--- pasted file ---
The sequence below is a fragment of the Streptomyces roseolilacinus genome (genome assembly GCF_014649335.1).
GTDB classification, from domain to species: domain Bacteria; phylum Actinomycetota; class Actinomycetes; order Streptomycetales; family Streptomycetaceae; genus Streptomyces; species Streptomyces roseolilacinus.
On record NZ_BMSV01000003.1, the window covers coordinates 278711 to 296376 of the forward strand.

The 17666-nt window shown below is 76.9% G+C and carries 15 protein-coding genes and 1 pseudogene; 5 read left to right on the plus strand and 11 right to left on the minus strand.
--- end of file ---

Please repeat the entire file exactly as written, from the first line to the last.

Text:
The sequence below is a fragment of the Streptomyces roseolilacinus genome (genome assembly GCF_014649335.1).
GTDB classification, from domain to species: domain Bacteria; phylum Actinomycetota; class Actinomycetes; order Streptomycetales; family Streptomycetaceae; genus Streptomyces; species Streptomyces roseolilacinus.
On record NZ_BMSV01000003.1, the window covers coordinates 278711 to 296376 of the forward strand.

The 17666-nt window shown below is 76.9% G+C and carries 15 protein-coding genes and 1 pseudogene; 5 read left to right on the plus strand and 11 right to left on the minus strand.